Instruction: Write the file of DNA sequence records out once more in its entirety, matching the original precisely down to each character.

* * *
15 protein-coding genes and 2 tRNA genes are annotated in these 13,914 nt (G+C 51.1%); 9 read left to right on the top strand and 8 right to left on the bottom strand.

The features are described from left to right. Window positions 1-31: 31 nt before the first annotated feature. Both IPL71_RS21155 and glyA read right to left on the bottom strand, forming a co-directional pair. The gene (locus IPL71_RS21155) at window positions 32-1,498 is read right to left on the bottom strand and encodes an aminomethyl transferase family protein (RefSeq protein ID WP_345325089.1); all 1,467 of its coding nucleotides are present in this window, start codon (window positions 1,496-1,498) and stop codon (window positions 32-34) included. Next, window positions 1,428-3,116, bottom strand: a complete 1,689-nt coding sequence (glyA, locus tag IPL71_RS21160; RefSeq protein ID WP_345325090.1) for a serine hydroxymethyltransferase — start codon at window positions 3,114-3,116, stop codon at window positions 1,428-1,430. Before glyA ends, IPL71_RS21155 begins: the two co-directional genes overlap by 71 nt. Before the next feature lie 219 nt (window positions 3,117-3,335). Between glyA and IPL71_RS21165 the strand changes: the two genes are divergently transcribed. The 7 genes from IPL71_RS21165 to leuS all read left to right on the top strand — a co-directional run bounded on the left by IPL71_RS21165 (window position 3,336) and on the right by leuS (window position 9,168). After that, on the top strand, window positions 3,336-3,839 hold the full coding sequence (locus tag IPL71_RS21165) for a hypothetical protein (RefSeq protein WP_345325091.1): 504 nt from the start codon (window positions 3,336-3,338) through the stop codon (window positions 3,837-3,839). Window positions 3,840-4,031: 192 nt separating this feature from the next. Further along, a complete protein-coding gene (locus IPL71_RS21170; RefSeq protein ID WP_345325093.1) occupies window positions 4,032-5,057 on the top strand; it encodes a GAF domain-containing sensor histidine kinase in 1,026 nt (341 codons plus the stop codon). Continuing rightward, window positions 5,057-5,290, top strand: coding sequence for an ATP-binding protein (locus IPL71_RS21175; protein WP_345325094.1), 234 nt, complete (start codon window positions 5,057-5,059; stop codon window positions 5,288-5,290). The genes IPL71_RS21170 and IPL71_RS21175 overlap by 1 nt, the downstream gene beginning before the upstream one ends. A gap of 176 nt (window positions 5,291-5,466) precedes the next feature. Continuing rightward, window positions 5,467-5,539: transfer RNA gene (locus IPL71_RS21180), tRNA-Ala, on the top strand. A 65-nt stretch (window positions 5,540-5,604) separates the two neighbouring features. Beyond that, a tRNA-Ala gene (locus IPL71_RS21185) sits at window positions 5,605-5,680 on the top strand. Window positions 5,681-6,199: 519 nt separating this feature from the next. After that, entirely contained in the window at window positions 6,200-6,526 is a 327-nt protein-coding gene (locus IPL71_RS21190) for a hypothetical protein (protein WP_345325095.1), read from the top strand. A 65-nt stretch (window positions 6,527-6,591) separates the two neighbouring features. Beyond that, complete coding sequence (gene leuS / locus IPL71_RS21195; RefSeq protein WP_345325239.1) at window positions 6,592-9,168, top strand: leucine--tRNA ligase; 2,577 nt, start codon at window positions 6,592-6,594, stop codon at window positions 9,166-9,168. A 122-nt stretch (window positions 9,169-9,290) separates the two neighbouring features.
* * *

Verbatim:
15 protein-coding genes and 2 tRNA genes are annotated in these 13,914 nt (G+C 51.1%); 9 read left to right on the top strand and 8 right to left on the bottom strand.

The features are described from left to right. Window positions 1-31: 31 nt before the first annotated feature. Both IPL71_RS21155 and glyA read right to left on the bottom strand, forming a co-directional pair. The gene (locus IPL71_RS21155) at window positions 32-1,498 is read right to left on the bottom strand and encodes an aminomethyl transferase family protein (RefSeq protein ID WP_345325089.1); all 1,467 of its coding nucleotides are present in this window, start codon (window positions 1,496-1,498) and stop codon (window positions 32-34) included. Next, window positions 1,428-3,116, bottom strand: a complete 1,689-nt coding sequence (glyA, locus tag IPL71_RS21160; RefSeq protein ID WP_345325090.1) for a serine hydroxymethyltransferase — start codon at window positions 3,114-3,116, stop codon at window positions 1,428-1,430. Before glyA ends, IPL71_RS21155 begins: the two co-directional genes overlap by 71 nt. Before the next feature lie 219 nt (window positions 3,117-3,335). Between glyA and IPL71_RS21165 the strand changes: the two genes are divergently transcribed. The 7 genes from IPL71_RS21165 to leuS all read left to right on the top strand — a co-directional run bounded on the left by IPL71_RS21165 (window position 3,336) and on the right by leuS (window position 9,168). After that, on the top strand, window positions 3,336-3,839 hold the full coding sequence (locus tag IPL71_RS21165) for a hypothetical protein (RefSeq protein WP_345325091.1): 504 nt from the start codon (window positions 3,336-3,338) through the stop codon (window positions 3,837-3,839). Window positions 3,840-4,031: 192 nt separating this feature from the next. Further along, a complete protein-coding gene (locus IPL71_RS21170; RefSeq protein ID WP_345325093.1) occupies window positions 4,032-5,057 on the top strand; it encodes a GAF domain-containing sensor histidine kinase in 1,026 nt (341 codons plus the stop codon). Continuing rightward, window positions 5,057-5,290, top strand: coding sequence for an ATP-binding protein (locus IPL71_RS21175; protein WP_345325094.1), 234 nt, complete (start codon window positions 5,057-5,059; stop codon window positions 5,288-5,290). The genes IPL71_RS21170 and IPL71_RS21175 overlap by 1 nt, the downstream gene beginning before the upstream one ends. A gap of 176 nt (window positions 5,291-5,466) precedes the next feature. Continuing rightward, window positions 5,467-5,539: transfer RNA gene (locus IPL71_RS21180), tRNA-Ala, on the top strand. A 65-nt stretch (window positions 5,540-5,604) separates the two neighbouring features. Beyond that, a tRNA-Ala gene (locus IPL71_RS21185) sits at window positions 5,605-5,680 on the top strand. Window positions 5,681-6,199: 519 nt separating this feature from the next. After that, entirely contained in the window at window positions 6,200-6,526 is a 327-nt protein-coding gene (locus IPL71_RS21190) for a hypothetical protein (protein WP_345325095.1), read from the top strand. A 65-nt stretch (window positions 6,527-6,591) separates the two neighbouring features. Beyond that, complete coding sequence (gene leuS / locus IPL71_RS21195; RefSeq protein WP_345325239.1) at window positions 6,592-9,168, top strand: leucine--tRNA ligase; 2,577 nt, start codon at window positions 6,592-6,594, stop codon at window positions 9,166-9,168. A 122-nt stretch (window positions 9,169-9,290) separates the two neighbouring features.